Capitol Hill developers do not have to preserve the neighborhood’s oldest buildings to reap the construction benefits that come with that preservation — they can buy those perks, too, as Johnson Carr plans to do for its planned seven-story development at the corner of Pike and Harvard. Someday, you might call it the 95 Slide building. Kids will look at you like you’re old and crazy. That’s the Pike Flats building, old timer. The preservation perks without preservation plan will be on the table Wednesday night as the East Design Review Board takes what will likely be its final look at the project.
John Feit, chair of the Pike/Pine Urban Neighborhood Council, said transferring development rights is analogous to moving apples around from basket to basket. “Melrose Market paid for the ability to create an extra floor, they just didn’t,” said Feit. Instead, the developers of the Capitol Hill retail project are selling that right to Johnson Carr.
Though a city planner says a “transfer of development rights” is a common occurrence in parts of Seattle, it will be the first time it has happened on Capitol Hill. Developer Johnson Carr plans to entirely demolish the pre-1940 building at 722 E Pike that currently houses sports bar 95 Slide to build a seven-story, 75-foot structure in its place. The site is only zoned for a 65-foot structure and typically a developer would have to preserve the existing building in order to gain the extra 10 feet under the Pike/Pine Conservation District incentive program, but instead Johnson Carr plans to purchase that ability from the developers of Melrose Market, who gained — but didn’t use — the right to build higher by preserving the auto-row era character structure.
The practice of transferring development rights is common in parts of Seattle, says city planner Dennis Meier. The requirements change from neighborhood to neighborhood – downtown, an area that has taken extensive advantage of the program, developers are able to sell unused development rights if their structure falls under the heading of affordable housing, open space, or landmark development. In Capitol Hill, development rights can be transferred from one site to another in the Pike/Pine district if the sending site — the one selling the rights – is a pre-1940, auto row era character structure.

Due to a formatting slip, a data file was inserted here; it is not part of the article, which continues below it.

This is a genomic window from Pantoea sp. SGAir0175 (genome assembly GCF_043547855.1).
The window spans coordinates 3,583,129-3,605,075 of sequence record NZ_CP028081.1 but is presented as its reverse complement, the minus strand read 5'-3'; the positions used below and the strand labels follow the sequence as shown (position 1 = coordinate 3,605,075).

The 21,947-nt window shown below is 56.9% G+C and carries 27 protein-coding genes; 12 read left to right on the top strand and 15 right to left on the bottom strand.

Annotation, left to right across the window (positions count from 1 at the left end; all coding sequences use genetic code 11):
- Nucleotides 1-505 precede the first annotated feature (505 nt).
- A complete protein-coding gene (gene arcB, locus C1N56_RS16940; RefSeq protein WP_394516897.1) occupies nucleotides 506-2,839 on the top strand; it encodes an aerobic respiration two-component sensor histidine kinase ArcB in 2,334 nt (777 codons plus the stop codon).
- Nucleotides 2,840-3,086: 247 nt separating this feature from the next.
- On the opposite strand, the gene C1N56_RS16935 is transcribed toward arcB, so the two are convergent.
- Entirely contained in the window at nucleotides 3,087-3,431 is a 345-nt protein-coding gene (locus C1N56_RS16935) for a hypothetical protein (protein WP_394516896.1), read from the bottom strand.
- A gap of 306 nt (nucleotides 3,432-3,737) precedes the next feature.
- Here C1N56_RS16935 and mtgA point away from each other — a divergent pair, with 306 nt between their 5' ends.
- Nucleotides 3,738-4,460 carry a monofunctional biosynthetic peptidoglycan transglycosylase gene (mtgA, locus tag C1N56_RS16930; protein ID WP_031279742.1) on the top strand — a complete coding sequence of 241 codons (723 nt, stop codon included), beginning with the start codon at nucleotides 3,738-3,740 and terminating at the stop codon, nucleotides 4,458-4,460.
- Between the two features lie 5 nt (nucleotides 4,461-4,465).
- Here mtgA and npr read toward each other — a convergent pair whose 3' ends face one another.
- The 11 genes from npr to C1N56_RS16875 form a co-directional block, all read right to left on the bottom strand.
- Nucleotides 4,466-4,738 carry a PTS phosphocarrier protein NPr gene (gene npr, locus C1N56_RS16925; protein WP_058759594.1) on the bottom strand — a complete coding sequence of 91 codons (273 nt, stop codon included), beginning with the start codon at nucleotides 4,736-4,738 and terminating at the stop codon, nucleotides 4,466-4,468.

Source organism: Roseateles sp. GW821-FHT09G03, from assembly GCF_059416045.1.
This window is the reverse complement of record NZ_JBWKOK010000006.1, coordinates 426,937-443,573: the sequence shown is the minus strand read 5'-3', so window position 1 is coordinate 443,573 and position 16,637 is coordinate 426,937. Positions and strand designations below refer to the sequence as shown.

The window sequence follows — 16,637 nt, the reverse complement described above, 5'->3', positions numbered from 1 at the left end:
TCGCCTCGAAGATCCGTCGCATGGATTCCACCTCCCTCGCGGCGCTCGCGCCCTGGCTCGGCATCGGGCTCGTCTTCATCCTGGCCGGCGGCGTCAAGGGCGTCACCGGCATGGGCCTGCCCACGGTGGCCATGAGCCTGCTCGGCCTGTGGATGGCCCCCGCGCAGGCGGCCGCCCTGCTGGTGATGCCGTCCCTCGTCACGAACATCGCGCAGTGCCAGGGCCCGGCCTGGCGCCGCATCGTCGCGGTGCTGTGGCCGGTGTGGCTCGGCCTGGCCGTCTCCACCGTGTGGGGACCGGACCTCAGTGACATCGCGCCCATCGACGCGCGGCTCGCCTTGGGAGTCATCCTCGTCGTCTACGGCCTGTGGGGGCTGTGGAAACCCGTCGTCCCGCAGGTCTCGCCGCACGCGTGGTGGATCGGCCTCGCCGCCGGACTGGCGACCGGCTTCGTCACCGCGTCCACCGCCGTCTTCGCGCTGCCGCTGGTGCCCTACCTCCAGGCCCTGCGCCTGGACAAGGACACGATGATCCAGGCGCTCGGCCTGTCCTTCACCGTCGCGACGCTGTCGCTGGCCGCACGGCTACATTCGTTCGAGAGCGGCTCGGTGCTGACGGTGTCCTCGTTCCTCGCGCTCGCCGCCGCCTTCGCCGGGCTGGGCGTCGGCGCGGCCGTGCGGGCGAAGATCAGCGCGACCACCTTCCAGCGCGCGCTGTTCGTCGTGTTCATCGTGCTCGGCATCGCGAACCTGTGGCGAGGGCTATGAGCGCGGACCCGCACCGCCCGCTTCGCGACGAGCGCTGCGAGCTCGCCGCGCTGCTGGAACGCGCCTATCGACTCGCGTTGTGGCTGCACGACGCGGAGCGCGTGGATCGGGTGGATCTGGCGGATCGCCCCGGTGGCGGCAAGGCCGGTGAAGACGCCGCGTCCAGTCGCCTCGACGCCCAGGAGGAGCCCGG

At the July 13 Design Review Board Meeting, Johnson Carr will finalize its request for a departure to allow them to use the acquired Melrose Market’s development rights to build a taller structure at 722 E Pike without preserving the existing structure, said developer Kelten Johnson. The board indicated initial support for the plan during its first review last August, and most seem to agree that even though the sports bar-hosting building Johnson Carr plans to demolish technically qualifies as a character structure, there is no reason to preserve it.
“The building that is on that site is not at all significant,” said Feit. “No one likes that building. No one’s going to bitch if it gets torn down.” Meier agreed, saying that while the 722 E Pike building was “technically considered a character structure, it was in bad condition,” and thus the board determined that the requirement to preserve character structures could be waived.
Feit said that in addition to there being no reason to preserve the current structure, it is typically cheaper for a developer to purchase the rights to build a larger structure from another site that did not use them, rather than go through the expensive hassle of preserving a character structure.
The plan to “create a timeless contribution to the built environment through design, craft, and sensibility to the surrounding context” from architects Skidmore Janette will create a 90-unit apartment building with no parking on one of the last undeveloped corners in the heart of Pike/Pine.
Meier said that transferring development rights on Capitol Hill is uncommon partly because some developers hold on to the rights themselves in case they want to develop the site to its full potential in the future, and partly because while many sites qualify as sending sites, not many sites qualify to receive the rights.
“There aren’t a lot of sites that would qualify as receiving sites because you would need a site that didn’t have a character structure on it,” said Meier. Unlike the structure at 722 E Pike, most developers are now required to preserve the character structures on their sites.
Though Meier said the Pike/Pine preservation incentive transfer program was widely supported by the community due to interest in preserving character structures, he worries that the surplus of sending sites will drive down the value of the development rights. Johnson declined to disclose how much his company planned to pay for the Melrose Market development rights.